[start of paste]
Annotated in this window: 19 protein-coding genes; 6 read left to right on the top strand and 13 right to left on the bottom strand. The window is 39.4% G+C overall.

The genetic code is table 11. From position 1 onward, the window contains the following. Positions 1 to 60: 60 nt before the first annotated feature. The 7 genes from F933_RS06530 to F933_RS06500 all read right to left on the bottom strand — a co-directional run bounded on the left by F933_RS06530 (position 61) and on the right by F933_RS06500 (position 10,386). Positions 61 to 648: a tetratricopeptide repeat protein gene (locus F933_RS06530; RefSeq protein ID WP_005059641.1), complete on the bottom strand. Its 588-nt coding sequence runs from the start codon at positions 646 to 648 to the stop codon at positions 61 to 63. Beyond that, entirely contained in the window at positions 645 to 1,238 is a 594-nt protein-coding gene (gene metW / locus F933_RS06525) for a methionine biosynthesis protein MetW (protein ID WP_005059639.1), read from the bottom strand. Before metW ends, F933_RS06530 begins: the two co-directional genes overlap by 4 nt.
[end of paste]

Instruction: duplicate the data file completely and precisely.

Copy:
Annotated in this window: 19 protein-coding genes; 6 read left to right on the top strand and 13 right to left on the bottom strand. The window is 39.4% G+C overall.

The genetic code is table 11. From position 1 onward, the window contains the following. Positions 1 to 60: 60 nt before the first annotated feature. The 7 genes from F933_RS06530 to F933_RS06500 all read right to left on the bottom strand — a co-directional run bounded on the left by F933_RS06530 (position 61) and on the right by F933_RS06500 (position 10,386). Positions 61 to 648: a tetratricopeptide repeat protein gene (locus F933_RS06530; RefSeq protein ID WP_005059641.1), complete on the bottom strand. Its 588-nt coding sequence runs from the start codon at positions 646 to 648 to the stop codon at positions 61 to 63. Beyond that, entirely contained in the window at positions 645 to 1,238 is a 594-nt protein-coding gene (gene metW / locus F933_RS06525) for a methionine biosynthesis protein MetW (protein ID WP_005059639.1), read from the bottom strand. Before metW ends, F933_RS06530 begins: the two co-directional genes overlap by 4 nt.